Lake Houston - 2014 Survey Report
Prepared by Mark Webb and Alice Best
Inland Fisheries Division - College Station/Houston District
This is the authors' summary from a 36-page report. For a copy of the complete report, use the download link in the sidebar.
Fish populations in Lake Houston were surveyed in 2014 using electrofishing and trap netting and in 2015 using gill netting. Anglers were surveyed from June 2013 through May 2014 with a roving creel survey. Historical data are presented with the 2013-2015 data for comparison. This report summarizes the results of the surveys and contains a management plan for the reservoir based on those findings.
Lake Houston is a 12,240-acre reservoir constructed on the San Jacinto River by the City of Houston in 1954 to provide water for municipal and industrial purposes. Its location within the Houston metropolitan area results in heavy recreational use.
All sport fisheries at Lake Houston are regulated under statewide length and bag limits. For a number of years Palmetto Bass were stocked annually, but stockings were discontinued in 1999. Poor shallow-water habitat has limited survival of many sport fish species, particularly Largemouth Bass. Silt loading from improper sand and gravel mining techniques in the West Fork San Jacinto River upstream of the reservoir is the primary cause of the shallow-water habitat losses. Efforts to mitigate the sedimentation including solar water circulators, native vegetation restoration, and legislative action to better regulate sand and gravel mining are underway.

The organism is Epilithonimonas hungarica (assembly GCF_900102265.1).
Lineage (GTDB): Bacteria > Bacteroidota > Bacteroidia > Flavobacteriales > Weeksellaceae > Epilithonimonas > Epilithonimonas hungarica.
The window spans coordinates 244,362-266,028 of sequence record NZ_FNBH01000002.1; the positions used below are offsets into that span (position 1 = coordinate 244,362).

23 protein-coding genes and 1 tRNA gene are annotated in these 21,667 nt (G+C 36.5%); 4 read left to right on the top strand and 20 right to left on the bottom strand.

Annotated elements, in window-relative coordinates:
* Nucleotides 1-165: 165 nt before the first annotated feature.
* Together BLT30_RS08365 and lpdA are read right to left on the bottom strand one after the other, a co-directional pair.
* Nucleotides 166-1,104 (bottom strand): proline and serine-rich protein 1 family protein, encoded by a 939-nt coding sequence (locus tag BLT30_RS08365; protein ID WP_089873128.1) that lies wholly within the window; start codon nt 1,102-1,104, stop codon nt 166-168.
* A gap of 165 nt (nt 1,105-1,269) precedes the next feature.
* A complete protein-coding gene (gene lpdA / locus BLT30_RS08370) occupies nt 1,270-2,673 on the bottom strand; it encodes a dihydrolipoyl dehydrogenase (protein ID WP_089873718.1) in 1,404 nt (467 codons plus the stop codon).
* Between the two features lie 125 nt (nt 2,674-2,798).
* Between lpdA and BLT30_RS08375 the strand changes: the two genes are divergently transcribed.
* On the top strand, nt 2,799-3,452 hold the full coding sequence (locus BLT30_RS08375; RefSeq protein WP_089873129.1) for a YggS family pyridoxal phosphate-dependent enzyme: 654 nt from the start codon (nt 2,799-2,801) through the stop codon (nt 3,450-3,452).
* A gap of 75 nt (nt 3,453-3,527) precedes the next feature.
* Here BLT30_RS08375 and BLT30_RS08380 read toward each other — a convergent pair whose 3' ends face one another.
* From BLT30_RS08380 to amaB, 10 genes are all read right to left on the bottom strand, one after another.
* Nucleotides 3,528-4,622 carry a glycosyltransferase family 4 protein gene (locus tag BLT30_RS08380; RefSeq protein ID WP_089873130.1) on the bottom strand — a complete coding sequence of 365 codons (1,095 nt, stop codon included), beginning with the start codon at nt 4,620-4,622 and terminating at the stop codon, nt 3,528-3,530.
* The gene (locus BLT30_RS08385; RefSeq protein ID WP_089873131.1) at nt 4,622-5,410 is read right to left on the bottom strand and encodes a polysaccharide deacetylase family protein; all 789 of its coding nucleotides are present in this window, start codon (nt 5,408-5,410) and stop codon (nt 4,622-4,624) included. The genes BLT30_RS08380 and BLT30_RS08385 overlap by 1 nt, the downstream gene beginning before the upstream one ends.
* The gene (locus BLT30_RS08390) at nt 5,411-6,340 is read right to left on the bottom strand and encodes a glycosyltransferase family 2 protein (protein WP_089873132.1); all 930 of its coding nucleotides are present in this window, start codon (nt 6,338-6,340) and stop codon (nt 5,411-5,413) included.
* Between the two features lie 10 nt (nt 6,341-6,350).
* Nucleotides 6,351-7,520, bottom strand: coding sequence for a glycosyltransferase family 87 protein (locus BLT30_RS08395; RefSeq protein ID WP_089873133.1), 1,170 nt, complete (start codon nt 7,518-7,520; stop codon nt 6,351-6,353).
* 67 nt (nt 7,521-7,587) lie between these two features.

- Prey species: Gizzard and Threadfin Shad, Bluegill, Inland Silverside, and Longear Sunfish are the predominant prey species in Lake Houston. Abundance of prey species is adequate to support predators.
- Catfishes: Blue and Channel Catfish are both present in Lake Houston, and both provide outstanding fisheries. Catfish angling is an important segment of the Lake Houston fishery with 30% of all angling effort directed at catfish.
- White Bass: Gill net catches of White Bass have declined in the past several years likely due to poor spring inflows needed for spawning. In past creel surveys there has been pressure directed toward true bass species, but no pressure was documented in 2013–2014.
- Largemouth Bass: The Largemouth Bass population appears to be improving at Lake Houston in conjunction with improvements in available habitat for spawning and survival of juvenile bass. Anglers seeking Largemouth Bass make up 36% of all directed angling effort.
- Crappie: Although both Black Crappie and White Crappie occur in Lake Houston, White Crappie are more abundant. The percentage of anglers seeking crappie decreased in the last 4 years, but overall crappie harvest increased.
- Statewide length and bag limits will continue to be used to regulate sport fish harvest.
- Cooperative efforts with the City of Houston and the Lake Houston Sports and Recreation Foundation (LHSRF) will continue to address water quality and habitat issues.
- Exotic vegetation will continue to be monitored, and TPWD will assist the City of Houston with their control efforts whenever possible.
Performance Report as required by Federal Aid in Sport Fish Restoration Act Texas Federal Aid Project F-221-M-5 Inland Fisheries Division Monitoring and Management Program